Saturday, December 31, 2011

Gingrich: No pay for work

Hello, Onion editors? Are you out there?

DES MOINES, IOWA -- In response to sagging poll numbers ahead of Tuesday's caucuses, Republican presidential hopeful and former frontrunner Newt Gingrich unveiled a plan to decouple wages from jobs that he insists will bolster a struggling economy.

The plan, Gingrich's first major policy announcement since unveiling his child labor initiative last month, would give businesses the option of paying employees in something other than money.

"In this time of economic crisis, we must re-examine this outmoded system of financial compensation for work performed," Gingrich said in a speech before the Iowa Chamber of Commerce. "Government must free job creators from the burden of paying employees with currency. That's currency businesses could use to expand and to create jobs -- although they are under no obligation to do so. Actually, there's nothing stopping them from simply pocketing this windfall.

"Nothing whatsoever," Gingrich added.

Instead of money, the plan calls for businesses to pay employees in the form of tickets redeemable for merchandise at Dave and Buster's Restaurant, Bar and Arcade.

Children enrolled in Gingrich's child-labor initiative would receive tickets redeemable at Chuck E. Cheese's.

Stopping short of abolishing payment in the form of money, the plan would simply reduce the federal minimum wage to zero.

"And we would let our partners in the business community do the rest," Gingrich said.

The plan already has received a warm reception among congressional Republicans, with both House Speaker John Boehner, R-Ohio, and Senate Minority Leader Mitch McConnell, R-Ky., indicating that they would support such a plan, but only if it were accompanied by concessions from Democrats.

The announcement comes on the heels of Gingrich's child labor initiative, which polled well among Republican voters.

Gingrich's jobs plan for children, widely referred to as the "Clean the School You Once Attended" initiative, would teach financially disadvantaged children in poor school districts the value of underpaid menial labor through what Gingrich calls "little-hands-on" experience.

Gingrich campaign spokesman R.C. Hammond pointed out that the plan would free struggling school districts from the burden placed on them by "greedy janitors." In addition, he said, because the plan calls for pulling students away from classroom instruction for two thirds of every school week, the plan also addresses the potential problem of an educated lower class.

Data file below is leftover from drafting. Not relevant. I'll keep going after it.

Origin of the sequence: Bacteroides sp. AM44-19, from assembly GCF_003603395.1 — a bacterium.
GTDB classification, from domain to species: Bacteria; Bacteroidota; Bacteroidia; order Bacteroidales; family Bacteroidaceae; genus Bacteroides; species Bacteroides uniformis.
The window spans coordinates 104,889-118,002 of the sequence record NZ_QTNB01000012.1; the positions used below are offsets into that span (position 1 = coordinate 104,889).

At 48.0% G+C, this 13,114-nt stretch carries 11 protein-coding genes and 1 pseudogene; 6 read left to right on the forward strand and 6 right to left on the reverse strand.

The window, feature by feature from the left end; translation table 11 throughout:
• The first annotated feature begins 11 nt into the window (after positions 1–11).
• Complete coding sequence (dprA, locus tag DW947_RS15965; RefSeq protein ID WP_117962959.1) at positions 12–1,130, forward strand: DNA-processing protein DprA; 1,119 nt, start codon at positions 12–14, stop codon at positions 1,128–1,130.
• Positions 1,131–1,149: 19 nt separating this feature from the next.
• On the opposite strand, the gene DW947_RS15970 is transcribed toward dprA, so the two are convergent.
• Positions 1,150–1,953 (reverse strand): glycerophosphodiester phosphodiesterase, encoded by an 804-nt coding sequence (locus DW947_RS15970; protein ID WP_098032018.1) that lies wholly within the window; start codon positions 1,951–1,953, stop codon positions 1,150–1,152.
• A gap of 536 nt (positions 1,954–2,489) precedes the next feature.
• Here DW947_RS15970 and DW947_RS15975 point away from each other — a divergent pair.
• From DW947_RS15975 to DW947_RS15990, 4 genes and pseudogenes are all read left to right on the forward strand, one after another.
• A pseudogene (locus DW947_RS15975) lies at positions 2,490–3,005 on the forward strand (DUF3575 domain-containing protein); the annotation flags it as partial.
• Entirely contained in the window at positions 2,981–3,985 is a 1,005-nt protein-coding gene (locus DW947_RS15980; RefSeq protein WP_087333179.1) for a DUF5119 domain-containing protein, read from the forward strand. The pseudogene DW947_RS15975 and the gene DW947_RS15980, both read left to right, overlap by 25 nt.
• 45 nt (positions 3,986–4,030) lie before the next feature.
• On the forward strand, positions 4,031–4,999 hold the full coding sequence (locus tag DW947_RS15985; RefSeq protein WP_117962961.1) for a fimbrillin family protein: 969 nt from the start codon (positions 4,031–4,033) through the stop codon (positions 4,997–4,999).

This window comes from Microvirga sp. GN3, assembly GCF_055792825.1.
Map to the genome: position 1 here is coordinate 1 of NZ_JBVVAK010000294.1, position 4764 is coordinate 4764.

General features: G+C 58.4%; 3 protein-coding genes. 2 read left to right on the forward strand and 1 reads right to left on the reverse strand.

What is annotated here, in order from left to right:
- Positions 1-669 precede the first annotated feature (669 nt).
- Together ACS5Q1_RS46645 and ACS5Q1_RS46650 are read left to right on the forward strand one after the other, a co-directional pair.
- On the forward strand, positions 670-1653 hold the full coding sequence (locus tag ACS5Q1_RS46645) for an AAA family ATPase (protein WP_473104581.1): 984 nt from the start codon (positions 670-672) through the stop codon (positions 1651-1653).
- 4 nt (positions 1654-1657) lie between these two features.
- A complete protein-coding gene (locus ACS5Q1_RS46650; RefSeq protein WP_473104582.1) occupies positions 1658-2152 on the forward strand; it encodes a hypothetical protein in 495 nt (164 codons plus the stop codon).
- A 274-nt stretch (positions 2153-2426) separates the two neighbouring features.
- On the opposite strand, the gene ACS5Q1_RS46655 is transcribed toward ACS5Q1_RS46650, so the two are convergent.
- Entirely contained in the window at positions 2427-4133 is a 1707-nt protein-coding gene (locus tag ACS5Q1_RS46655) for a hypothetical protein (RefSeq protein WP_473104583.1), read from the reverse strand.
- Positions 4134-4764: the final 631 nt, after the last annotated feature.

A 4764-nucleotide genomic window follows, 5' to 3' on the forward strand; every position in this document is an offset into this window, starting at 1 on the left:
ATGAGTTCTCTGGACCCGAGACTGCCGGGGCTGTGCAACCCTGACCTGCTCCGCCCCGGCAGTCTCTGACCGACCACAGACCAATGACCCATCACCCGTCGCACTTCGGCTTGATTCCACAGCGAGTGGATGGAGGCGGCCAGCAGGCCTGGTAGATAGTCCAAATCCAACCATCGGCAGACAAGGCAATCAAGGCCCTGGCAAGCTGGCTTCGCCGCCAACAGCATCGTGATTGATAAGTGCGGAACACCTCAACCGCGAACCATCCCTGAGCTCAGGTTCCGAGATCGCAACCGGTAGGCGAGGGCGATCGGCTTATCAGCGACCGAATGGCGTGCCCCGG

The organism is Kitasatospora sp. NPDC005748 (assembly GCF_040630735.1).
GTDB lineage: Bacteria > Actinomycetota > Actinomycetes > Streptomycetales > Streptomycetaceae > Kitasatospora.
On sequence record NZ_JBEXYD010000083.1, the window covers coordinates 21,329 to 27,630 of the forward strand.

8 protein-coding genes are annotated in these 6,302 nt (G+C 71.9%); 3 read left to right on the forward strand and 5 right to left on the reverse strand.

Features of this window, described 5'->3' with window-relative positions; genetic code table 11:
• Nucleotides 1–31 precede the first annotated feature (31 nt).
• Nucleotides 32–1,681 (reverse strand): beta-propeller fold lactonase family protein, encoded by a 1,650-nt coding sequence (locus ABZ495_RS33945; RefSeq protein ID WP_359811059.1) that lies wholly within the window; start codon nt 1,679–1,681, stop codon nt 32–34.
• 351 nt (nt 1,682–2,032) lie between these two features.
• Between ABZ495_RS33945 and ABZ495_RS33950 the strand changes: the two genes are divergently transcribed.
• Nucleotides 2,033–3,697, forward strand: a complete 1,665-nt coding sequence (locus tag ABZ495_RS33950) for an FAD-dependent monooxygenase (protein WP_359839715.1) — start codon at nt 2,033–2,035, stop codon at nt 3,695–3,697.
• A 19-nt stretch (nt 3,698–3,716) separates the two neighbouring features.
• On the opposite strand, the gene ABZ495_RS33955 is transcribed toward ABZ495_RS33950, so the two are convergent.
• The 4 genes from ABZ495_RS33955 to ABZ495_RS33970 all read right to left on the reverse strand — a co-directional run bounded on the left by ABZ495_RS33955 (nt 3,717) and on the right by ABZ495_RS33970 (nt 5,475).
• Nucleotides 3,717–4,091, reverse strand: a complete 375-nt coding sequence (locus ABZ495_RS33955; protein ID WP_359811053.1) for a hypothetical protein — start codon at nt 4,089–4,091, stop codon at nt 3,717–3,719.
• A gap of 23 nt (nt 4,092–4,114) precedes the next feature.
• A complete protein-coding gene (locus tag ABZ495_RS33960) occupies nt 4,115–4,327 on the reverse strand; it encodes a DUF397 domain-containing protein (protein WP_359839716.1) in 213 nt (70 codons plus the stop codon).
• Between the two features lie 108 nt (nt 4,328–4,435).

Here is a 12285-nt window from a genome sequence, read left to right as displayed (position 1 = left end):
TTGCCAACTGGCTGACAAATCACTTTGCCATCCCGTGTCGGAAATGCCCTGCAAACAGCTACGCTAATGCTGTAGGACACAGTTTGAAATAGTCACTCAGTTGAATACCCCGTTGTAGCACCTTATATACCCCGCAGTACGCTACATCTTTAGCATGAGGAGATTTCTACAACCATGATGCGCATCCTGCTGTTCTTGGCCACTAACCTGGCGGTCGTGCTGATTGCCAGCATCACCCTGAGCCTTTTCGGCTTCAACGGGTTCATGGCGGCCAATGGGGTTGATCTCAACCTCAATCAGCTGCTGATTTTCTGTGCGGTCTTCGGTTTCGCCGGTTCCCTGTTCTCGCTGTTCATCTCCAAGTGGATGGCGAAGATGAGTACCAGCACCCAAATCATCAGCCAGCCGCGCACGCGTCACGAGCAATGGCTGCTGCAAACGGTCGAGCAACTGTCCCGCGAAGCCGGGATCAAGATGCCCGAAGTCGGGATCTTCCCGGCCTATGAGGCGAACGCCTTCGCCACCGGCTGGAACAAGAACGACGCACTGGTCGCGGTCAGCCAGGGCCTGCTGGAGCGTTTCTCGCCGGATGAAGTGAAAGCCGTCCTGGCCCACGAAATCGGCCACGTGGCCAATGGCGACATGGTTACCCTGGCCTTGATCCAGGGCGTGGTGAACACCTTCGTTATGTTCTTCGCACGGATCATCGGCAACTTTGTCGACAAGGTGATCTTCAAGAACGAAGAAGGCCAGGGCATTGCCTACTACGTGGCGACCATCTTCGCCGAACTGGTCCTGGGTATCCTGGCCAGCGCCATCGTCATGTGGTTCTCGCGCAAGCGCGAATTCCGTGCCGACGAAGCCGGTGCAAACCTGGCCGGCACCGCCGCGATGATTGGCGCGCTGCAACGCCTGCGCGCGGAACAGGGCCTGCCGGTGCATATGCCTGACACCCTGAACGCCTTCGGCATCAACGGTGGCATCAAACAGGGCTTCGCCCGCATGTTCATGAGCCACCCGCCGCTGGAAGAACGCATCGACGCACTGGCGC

"I think the problems that would present are self-evident," Hammond said.

Correction: A previous version of this story reported that Gingrich introduced this plan in a speech before a joint meeting of the Iowa Nazi Party and a local klavern of the Ku Klux Klan. Although the confusion is entirely understandable, we regret the error.

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Thursday, December 15, 2011

One in two

That's half, folks. Half of all Americans. So it ain't just you.
Squeezed by rising living costs, a record number of Americans — nearly 1 in 2 — have fallen into poverty or are scraping by on earnings that classify them as low income.

The latest census data depict a middle class that's shrinking as unemployment stays high and the government's safety net frays. The new numbers follow years of stagnating wages for the middle class that have hurt millions of workers and families.

"Safety net programs such as food stamps and tax credits kept poverty from rising even higher in 2010, but for many low-income families with work-related and medical expenses, they are considered too 'rich' to qualify," said Sheldon Danziger, a University of Michigan public policy professor who specializes in poverty.

"The reality is that prospects for the poor and the near poor are dismal," he said. "If Congress and the states make further cuts, we can expect the number of poor and low-income families to rise for the next several years."

Congressional Republicans and Democrats are sparring over legislation that would renew a Social Security payroll tax reduction, part of a year-end political showdown over economic priorities that could also trim unemployment benefits, freeze federal pay and reduce entitlement spending.
And in case you think establishment conservatives are unsympathetic to your plight, they are.